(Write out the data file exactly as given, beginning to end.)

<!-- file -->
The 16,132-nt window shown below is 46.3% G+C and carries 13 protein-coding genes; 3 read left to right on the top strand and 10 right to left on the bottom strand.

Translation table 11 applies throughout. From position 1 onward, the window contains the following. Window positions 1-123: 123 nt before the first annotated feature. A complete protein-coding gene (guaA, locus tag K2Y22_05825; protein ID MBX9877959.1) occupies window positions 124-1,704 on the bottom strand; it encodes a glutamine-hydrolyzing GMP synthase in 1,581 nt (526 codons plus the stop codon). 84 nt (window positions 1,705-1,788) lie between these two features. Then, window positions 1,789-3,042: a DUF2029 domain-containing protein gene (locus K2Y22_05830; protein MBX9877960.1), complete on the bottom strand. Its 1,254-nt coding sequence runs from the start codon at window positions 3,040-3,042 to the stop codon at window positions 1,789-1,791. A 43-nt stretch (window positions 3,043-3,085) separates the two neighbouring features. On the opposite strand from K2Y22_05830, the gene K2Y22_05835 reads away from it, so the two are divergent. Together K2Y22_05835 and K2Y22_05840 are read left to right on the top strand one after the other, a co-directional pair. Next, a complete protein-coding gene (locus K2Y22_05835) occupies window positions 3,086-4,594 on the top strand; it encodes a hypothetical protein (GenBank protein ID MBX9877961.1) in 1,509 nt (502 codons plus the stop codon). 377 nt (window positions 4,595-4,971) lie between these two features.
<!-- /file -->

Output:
The 16,132-nt window shown below is 46.3% G+C and carries 13 protein-coding genes; 3 read left to right on the top strand and 10 right to left on the bottom strand.

Translation table 11 applies throughout. From position 1 onward, the window contains the following. Window positions 1-123: 123 nt before the first annotated feature. A complete protein-coding gene (guaA, locus tag K2Y22_05825; protein ID MBX9877959.1) occupies window positions 124-1,704 on the bottom strand; it encodes a glutamine-hydrolyzing GMP synthase in 1,581 nt (526 codons plus the stop codon). 84 nt (window positions 1,705-1,788) lie between these two features. Then, window positions 1,789-3,042: a DUF2029 domain-containing protein gene (locus K2Y22_05830; protein MBX9877960.1), complete on the bottom strand. Its 1,254-nt coding sequence runs from the start codon at window positions 3,040-3,042 to the stop codon at window positions 1,789-1,791. A 43-nt stretch (window positions 3,043-3,085) separates the two neighbouring features. On the opposite strand from K2Y22_05830, the gene K2Y22_05835 reads away from it, so the two are divergent. Together K2Y22_05835 and K2Y22_05840 are read left to right on the top strand one after the other, a co-directional pair. Next, a complete protein-coding gene (locus K2Y22_05835) occupies window positions 3,086-4,594 on the top strand; it encodes a hypothetical protein (GenBank protein ID MBX9877961.1) in 1,509 nt (502 codons plus the stop codon). 377 nt (window positions 4,595-4,971) lie between these two features.